Home Office rules out forcing dental checks on child refugees to prove age
Its statement comes after Tory MP David Davies said the child refugees arriving in the UK this week “don’t look like children”. He said they should undertake mandatory dental checks to verify their ages.
“We do not use dental x-rays to confirm the ages of those seeking asylum in the UK,” a Home Office spokesperson told the Guardian.
“We work closely with the French authorities and their partner agencies to ensure all those who come to the UK from the camps in Calais are eligible under Dublin regulations.”
The British Dental Association welcome the Home Office’s position, earlier saying it is “vigorously opposed” to such checks, as it would be “inappropriate and unethical to take radiographs of people when there is no health benefit for them”.
It asked the media to respect the privacy of these “vulnerable young people” and even stressed such dental tests cannot accurately determine age with certainty.
A spokesperson added: “X-rays taken for a clinically justified reason must not be used for another purpose without the patient’s informed consent, without coercion and in full knowledge of how the radiograph will be used and by whom.”
Doctors of the World UK called the idea “unethical and unnecessary,” saying “healthcare workers are not border guards.”
The controversy comes as new Home Office documents show nearly two-thirds of ‘child’ refugees who officials questioned about their real age were actually found to be adults in the year to September 2015.
Of the 590 asylum applicants who had their age disputed, 574 had an age assessment. Some 371 of those, or 65 percent, were found to be over 18.
Since 2011, there have been 11,121 asylum seekers involved in age disputes. Of those, 4,828 were found to have been adults, the documents show.
Images of some of the 14 refugees arriving in the UK on Monday to join relatives in the UK were splashed across British tabloids, with some headlines suggesting the migrants were lying about their ages.
David Davies, the MP for Monmouth and chairman of the Commons Welsh Affairs Select Committee, tweeted: “I hope British hospitality is not being abused.”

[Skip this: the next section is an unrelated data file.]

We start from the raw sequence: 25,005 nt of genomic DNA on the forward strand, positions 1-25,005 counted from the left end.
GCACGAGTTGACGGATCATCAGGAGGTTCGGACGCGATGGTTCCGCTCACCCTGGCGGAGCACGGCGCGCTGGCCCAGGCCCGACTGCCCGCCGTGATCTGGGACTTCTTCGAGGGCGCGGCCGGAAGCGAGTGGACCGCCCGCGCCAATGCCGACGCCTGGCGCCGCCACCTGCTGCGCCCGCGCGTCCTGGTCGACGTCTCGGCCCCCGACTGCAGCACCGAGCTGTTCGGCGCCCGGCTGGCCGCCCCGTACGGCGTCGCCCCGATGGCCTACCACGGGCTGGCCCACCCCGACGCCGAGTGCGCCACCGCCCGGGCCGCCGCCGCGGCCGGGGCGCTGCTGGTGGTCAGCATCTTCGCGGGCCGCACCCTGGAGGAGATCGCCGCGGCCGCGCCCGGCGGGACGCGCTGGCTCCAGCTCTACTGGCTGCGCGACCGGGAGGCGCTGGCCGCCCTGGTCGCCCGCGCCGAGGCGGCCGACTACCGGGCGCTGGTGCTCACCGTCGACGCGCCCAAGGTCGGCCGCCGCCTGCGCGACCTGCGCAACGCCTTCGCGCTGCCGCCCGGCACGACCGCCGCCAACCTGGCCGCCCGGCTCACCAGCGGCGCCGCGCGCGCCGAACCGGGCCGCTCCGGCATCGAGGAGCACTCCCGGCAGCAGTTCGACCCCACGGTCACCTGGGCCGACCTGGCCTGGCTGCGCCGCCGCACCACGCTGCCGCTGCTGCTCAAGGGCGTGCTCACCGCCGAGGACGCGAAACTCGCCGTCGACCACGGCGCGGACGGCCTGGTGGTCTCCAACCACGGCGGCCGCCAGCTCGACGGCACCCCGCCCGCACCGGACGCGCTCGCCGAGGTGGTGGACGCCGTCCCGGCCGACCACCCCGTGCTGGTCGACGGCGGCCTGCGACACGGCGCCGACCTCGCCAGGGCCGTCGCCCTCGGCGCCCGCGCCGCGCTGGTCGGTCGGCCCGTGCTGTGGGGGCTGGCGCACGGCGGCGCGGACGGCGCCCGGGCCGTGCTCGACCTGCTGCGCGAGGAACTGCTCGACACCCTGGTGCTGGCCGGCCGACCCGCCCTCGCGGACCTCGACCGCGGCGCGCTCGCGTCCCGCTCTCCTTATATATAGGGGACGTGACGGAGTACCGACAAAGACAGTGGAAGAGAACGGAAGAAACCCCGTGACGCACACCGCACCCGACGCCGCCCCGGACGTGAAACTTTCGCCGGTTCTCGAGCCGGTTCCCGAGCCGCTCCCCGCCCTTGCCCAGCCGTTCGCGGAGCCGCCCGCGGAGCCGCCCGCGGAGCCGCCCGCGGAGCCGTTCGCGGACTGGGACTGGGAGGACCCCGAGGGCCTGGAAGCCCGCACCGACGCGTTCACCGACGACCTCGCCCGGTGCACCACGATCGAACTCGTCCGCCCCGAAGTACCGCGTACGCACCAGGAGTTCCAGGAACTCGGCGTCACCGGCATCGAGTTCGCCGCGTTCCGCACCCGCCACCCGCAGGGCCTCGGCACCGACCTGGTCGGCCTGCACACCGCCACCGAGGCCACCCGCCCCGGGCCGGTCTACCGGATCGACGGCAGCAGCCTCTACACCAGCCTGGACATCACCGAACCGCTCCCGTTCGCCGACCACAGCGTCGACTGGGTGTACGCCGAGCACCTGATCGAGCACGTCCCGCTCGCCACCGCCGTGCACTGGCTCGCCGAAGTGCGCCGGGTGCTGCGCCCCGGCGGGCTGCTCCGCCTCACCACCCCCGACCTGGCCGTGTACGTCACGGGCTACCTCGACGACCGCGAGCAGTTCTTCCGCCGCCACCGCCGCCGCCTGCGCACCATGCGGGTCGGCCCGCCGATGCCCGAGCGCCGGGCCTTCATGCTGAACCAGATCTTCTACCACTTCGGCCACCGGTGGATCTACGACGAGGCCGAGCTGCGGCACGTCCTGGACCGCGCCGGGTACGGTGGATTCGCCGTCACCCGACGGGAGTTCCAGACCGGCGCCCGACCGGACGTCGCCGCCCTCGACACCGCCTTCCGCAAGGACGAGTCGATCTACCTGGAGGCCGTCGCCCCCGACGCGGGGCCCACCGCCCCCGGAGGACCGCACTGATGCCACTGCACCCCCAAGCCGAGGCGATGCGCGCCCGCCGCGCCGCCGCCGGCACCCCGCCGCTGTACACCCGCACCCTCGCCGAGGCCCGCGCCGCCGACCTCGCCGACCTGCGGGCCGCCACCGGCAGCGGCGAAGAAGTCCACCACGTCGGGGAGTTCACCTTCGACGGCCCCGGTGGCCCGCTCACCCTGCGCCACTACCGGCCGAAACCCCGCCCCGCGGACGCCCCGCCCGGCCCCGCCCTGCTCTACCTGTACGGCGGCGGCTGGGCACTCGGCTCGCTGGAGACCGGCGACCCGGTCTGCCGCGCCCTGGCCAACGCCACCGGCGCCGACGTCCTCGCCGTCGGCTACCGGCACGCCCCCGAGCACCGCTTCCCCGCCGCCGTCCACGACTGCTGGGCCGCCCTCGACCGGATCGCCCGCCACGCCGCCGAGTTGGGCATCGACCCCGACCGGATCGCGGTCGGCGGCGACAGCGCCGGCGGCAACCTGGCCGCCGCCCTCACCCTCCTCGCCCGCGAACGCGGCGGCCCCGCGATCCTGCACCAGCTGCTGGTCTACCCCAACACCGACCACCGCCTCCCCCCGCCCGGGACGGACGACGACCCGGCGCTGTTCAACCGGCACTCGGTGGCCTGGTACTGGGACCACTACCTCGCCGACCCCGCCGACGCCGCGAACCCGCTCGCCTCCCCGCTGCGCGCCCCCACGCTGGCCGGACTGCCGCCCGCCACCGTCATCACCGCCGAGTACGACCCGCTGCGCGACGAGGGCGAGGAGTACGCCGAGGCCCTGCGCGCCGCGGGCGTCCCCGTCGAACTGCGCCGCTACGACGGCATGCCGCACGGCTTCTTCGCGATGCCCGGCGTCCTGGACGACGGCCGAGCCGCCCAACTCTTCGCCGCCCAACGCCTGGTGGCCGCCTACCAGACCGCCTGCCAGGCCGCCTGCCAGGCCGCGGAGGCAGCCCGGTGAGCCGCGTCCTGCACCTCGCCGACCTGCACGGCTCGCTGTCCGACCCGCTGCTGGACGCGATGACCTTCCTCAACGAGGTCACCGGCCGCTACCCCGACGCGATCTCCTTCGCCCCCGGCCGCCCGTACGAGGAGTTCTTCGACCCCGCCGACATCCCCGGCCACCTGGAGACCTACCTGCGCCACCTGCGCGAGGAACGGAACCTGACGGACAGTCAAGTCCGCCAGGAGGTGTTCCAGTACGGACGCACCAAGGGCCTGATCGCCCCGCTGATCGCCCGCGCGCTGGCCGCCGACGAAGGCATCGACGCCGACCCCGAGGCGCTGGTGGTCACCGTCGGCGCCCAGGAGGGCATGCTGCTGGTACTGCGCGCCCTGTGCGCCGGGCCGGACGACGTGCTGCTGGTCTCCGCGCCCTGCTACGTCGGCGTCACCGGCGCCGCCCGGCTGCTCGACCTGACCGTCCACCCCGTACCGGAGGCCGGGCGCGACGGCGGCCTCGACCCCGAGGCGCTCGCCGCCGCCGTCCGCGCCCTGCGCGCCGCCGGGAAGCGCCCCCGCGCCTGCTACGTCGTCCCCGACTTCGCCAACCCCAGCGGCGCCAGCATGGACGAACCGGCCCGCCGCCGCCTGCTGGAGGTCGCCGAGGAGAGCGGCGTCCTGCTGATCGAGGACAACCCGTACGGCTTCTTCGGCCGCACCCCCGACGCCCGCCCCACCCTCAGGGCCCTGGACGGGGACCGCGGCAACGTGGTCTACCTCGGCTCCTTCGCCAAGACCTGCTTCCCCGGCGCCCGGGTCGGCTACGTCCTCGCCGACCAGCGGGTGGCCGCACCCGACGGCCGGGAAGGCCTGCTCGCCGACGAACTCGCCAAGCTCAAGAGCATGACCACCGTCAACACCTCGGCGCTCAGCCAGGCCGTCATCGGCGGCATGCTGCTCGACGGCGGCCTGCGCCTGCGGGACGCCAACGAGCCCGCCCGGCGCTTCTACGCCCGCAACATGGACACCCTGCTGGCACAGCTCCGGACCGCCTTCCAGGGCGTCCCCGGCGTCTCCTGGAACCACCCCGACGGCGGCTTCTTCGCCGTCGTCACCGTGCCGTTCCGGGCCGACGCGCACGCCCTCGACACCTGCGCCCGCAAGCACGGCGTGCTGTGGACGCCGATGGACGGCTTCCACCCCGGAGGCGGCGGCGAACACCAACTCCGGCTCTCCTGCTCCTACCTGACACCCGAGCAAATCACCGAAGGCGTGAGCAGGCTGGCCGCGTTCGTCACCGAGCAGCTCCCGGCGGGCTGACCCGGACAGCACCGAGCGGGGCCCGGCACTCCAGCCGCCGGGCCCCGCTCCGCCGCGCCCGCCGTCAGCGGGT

Speaking to the BBC, he said one of the migrants had “lines around his eyes and looked older than I am,” and that mandatory teeth checks are needed to reassure the public the UK is not being exploited.
“Currently government advice is that they need to give these people the benefit of the doubt and that needs to change,” Davies said.
“When I went to Calais there were caravans with notices on how to get coaching on what to say if you need to get into Britain. So I am very concerned about this.
“I’m all for helping innocent children but it is completely ridiculous if we are just going to allow people in based on what they tell us.”
He added: “If they are jumping on lorries, they are not going to be averse to lying about their ages. We should do the tests.”
Davies’ comments were also condemned by Labour MP Stella Creasy and attracted a huge backlash on social media.
The Home Office has no way of independently verifying the age of child refugees being brought to the UK. It says if refugees do not have birth certificates, they “should be treated as an adult if their physical appearance/demeanor very strongly suggests that they are significantly over 18 years of age.”
However, officials make clear that “all other applicants should be afforded the benefit of the doubt and treated as children.”
French authorities are expected to empty the migrant camp in Calais in the coming weeks and dismantle it by the start of winter. The courts have rejected a request from aid groups to postpone the closure.